Riders waved at neighbors from across the street and strangers behind the wheel of cars.
A friendly honk is a go-to gesture for some encounters.
“The reactions we get, in general, are another one of the parts and pieces that make it enjoyable for us and the residents to go out,” Heritage House President Bill McGeever said. “If you have a trishaw and you put somebody in the seat, and you go pedaling around, people are going to like to see it and be happy to see it.”
A chiming of trishaw bells sounded off as riders and passengers briefly traveled along Hollister Avenue in Santa Barbara.
The trishaw rides have been meaningful and well-liked for Heritage House residents who have experienced the expedition.
Heritage House resident Jean Escalera is all smiles on the hour-long ride.
“The ride itself is great,” Escalera said on the 1200 block of Orchid Drive in Goleta last month. “This is like heaven up here.”
Heritage House passengers might share personal stories and recall warm memories with their pedaler during the bike ride. They might feel relaxed to sit comfortably and enjoy a purple canopy of jacarandas on San Ricardo Drive.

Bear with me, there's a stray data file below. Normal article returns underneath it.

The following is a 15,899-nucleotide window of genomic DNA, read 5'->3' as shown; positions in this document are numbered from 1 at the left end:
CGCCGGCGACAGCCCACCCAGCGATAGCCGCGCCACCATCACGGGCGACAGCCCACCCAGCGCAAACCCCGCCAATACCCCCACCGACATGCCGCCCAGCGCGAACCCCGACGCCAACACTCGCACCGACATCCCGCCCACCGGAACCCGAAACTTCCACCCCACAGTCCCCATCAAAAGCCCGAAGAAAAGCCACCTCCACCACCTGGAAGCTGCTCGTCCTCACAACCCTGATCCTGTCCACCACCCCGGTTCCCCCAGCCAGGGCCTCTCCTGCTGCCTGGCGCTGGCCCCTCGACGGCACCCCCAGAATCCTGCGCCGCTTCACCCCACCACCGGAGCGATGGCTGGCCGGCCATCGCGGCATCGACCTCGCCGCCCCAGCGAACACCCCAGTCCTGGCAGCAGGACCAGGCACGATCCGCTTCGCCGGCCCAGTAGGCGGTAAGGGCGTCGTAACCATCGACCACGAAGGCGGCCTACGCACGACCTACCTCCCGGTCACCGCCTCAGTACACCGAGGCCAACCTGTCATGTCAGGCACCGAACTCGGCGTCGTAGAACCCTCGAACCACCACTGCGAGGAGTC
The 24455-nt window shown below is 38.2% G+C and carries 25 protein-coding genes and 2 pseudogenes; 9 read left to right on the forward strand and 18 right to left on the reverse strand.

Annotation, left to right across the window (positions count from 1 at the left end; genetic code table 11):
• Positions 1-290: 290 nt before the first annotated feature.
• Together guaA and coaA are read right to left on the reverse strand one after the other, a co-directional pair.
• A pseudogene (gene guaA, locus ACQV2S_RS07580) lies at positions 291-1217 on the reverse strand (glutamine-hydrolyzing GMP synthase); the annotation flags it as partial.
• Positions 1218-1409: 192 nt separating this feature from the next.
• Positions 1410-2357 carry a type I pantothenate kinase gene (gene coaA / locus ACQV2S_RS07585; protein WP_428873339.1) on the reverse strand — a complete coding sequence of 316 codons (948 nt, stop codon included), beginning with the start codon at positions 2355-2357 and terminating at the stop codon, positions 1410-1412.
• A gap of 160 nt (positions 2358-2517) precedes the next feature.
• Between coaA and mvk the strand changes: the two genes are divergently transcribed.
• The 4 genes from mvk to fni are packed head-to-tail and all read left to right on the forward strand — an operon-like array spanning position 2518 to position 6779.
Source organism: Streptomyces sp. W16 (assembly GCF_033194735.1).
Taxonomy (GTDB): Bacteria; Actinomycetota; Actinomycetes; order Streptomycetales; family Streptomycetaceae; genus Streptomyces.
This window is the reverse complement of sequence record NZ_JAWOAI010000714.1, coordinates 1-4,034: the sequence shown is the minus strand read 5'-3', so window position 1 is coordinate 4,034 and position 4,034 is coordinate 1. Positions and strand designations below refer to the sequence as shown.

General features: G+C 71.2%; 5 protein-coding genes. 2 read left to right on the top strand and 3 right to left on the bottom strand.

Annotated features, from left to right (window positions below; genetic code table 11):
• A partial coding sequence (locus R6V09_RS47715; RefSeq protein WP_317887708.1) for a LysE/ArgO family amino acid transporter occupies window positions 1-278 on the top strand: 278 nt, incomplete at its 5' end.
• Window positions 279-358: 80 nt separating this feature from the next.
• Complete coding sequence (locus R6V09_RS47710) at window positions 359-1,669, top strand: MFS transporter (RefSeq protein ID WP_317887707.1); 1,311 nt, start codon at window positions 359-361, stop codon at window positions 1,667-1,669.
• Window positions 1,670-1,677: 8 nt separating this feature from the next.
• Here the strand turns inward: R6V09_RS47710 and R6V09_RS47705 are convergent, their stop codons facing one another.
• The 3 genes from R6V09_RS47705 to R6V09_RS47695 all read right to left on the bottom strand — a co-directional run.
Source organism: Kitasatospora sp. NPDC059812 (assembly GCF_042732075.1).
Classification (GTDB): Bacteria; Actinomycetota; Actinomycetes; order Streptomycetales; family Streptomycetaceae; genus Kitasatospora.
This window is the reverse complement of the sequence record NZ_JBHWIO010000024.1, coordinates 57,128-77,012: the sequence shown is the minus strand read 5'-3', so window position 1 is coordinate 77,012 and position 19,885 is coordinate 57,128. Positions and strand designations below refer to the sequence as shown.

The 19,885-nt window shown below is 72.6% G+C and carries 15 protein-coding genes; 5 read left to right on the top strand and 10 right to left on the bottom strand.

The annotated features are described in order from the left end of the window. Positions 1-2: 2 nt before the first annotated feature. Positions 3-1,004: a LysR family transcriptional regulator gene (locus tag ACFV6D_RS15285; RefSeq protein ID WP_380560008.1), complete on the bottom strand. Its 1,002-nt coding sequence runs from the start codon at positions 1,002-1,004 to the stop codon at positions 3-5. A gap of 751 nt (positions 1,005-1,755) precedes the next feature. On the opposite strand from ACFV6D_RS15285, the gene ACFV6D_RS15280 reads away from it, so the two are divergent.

“It makes a full community again,” Seigel-Boettner said of the experience, later adding, “We will giggle within 30 seconds of peddling down the road.”
Cycling Without Age started in Denmark in 2012, and it has blossomed into a worldwide network of chapters in more than 30 countries.
Seigel-Boettner operates the program in Santa Barbara.
He first took Heritage House passengers on bicycle outings a little over a year ago, and he has offered the rides to residents since then.
Heritage House is making the best of a situation — especially for seniors — that could otherwise be devastating during a public health emergency.
“If you were to pass any one of these groups today, you would get waved at from someone who is in the highest risk group there is,” Seigel-Boettner, a Santa Barbara local, told Noozhawk. “They are waving with a smile on their face.”